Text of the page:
Threar = Defeater + Modern Life is War + Redeemer
Watching the evolution of hardcore music is amazing—every time I look away for a second, it seems that another band has formed beneath my nose. The most common strains I’ve seen are the hardcore bands that will make you pissed off and those that will make you depressed, and Threar fall under the latter category.
Adopting guitar structures and rhythmic patterns evocative of post-hardcore/emocore/melodic hardcore bands, Wolf Nunley does an astounding job at harnessing emotion with his guitar and giving the sounds some atmosphere. “Homebound” is a prime example of how the composition and emotion go hand in hand—the spontaneously switching rhythms in sync with the melodies ending on a chugging breakdown is nothing short of sporadic emotional discharge. “Faultline” goes heavy on the breakdowns—the type of riffs that just make you want to punch shit, but it’s not all buildup, breakdown, repeat. It’s about the space in between that lets the music breathe and play with the listeners’ expectations. I love when music keeps you guessing like that.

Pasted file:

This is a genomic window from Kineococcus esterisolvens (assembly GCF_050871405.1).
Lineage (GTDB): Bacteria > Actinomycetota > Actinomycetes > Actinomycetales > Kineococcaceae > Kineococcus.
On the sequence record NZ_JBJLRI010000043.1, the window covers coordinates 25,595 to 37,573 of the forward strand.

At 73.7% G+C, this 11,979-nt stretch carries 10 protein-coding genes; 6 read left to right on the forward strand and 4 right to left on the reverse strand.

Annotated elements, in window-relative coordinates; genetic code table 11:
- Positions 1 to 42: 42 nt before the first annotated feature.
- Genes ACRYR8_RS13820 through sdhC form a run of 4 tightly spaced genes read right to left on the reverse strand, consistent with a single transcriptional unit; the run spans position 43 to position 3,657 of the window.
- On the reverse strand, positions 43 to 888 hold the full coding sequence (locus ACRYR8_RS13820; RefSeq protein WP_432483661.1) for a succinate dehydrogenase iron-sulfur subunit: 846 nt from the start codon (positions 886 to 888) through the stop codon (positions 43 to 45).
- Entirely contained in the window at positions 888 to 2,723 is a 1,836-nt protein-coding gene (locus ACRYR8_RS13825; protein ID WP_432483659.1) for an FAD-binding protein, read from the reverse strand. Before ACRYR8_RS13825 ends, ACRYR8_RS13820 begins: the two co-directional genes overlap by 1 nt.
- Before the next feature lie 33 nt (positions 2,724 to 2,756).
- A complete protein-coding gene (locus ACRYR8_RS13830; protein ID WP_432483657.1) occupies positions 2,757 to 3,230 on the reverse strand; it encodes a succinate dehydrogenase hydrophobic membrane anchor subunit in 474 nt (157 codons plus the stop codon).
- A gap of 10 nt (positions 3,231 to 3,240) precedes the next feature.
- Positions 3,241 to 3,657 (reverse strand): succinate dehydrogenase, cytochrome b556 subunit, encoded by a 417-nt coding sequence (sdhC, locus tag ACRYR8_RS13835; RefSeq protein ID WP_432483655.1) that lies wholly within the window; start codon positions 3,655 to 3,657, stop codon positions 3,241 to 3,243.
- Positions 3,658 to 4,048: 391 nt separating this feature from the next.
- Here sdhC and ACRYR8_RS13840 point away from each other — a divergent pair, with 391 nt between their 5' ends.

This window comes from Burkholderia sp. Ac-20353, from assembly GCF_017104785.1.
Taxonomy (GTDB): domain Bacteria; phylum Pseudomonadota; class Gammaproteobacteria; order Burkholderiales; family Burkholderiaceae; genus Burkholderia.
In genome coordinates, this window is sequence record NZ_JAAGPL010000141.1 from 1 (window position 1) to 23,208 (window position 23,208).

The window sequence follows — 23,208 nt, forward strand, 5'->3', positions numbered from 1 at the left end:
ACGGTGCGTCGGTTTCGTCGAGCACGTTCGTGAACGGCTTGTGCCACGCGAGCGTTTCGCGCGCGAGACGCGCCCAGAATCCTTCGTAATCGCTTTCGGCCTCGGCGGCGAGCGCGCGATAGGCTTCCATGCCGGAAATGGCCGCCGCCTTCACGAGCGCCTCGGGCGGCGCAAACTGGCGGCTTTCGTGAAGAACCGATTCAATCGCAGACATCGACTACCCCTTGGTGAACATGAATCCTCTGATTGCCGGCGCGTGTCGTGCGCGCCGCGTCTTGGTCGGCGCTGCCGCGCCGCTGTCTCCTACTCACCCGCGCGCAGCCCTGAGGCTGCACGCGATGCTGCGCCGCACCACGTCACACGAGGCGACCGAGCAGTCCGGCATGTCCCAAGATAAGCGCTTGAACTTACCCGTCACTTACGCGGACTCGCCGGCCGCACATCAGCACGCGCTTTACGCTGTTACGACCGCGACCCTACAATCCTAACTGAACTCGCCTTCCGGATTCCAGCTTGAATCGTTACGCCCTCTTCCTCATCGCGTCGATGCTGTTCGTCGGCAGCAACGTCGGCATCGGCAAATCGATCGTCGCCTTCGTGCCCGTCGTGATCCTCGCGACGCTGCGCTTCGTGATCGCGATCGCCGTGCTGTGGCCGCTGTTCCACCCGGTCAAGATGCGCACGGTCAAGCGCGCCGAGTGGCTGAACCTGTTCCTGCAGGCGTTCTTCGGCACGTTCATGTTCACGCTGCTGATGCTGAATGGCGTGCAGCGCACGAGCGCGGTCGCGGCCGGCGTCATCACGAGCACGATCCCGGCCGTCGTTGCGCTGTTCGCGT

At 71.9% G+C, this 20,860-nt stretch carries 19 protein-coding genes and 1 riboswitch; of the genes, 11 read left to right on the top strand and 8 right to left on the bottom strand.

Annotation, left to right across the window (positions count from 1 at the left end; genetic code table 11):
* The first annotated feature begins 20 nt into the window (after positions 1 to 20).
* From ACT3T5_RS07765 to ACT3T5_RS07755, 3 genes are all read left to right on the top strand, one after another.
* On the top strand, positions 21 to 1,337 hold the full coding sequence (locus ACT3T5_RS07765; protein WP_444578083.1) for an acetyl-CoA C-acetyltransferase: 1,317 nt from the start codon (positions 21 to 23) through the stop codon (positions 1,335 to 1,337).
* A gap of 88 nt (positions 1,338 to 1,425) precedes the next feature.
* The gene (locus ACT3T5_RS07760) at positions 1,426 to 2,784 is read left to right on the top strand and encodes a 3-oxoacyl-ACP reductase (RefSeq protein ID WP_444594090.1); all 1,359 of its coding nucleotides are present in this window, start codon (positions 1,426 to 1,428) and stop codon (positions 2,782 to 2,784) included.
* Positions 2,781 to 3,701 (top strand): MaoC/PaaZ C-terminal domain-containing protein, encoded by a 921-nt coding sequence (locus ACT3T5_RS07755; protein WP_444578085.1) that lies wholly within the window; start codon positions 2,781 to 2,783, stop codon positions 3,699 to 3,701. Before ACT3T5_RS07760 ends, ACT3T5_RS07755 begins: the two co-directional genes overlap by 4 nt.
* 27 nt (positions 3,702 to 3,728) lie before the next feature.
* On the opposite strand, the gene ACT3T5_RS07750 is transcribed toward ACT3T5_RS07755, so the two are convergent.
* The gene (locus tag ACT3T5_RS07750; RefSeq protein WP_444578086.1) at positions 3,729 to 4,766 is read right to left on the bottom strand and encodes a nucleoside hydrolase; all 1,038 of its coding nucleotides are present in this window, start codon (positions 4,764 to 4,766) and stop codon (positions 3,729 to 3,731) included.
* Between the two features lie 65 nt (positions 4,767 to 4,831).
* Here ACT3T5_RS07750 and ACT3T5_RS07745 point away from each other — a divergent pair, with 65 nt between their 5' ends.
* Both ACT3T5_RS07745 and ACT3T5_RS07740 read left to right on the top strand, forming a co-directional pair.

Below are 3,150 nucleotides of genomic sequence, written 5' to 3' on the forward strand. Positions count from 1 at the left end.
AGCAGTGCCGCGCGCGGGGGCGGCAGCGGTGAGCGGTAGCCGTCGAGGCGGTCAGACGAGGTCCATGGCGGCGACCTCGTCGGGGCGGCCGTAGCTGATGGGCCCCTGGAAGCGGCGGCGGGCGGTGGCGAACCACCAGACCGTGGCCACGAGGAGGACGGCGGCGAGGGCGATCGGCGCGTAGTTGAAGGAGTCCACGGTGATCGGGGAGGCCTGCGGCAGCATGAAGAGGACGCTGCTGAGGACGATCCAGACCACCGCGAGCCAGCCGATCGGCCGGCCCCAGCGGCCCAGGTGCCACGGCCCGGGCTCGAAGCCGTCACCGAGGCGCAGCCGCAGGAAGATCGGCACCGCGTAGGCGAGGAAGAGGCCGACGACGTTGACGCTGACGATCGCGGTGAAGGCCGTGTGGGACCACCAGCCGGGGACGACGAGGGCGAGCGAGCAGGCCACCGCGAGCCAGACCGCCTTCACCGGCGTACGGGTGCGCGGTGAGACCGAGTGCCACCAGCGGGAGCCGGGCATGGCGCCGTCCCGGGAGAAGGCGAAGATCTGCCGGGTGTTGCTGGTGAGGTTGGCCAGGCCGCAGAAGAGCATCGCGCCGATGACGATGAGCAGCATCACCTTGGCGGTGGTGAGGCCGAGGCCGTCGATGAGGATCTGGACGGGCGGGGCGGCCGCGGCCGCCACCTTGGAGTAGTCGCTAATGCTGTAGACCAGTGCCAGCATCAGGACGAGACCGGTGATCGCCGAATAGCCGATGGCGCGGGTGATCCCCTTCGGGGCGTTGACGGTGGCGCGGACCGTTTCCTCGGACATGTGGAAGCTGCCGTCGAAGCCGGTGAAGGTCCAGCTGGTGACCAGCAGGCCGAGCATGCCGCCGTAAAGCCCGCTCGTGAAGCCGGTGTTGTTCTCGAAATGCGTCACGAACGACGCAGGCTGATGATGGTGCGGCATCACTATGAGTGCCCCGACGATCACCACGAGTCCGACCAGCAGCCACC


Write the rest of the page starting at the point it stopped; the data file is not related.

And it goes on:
Threar’s lyrical content delves into the struggles of depression, anxiety and the overall inner darkness that most people have to live with. You can say what you want about hardcore bands exposing their softer side, but I feel looking inward and projecting what you feel is one of the most honest forms of artistic expression. One of the most terrifying things we face is the darkness that looms inside of us and if it’s given an outlet, the results can be heavy. –Eric U. Norris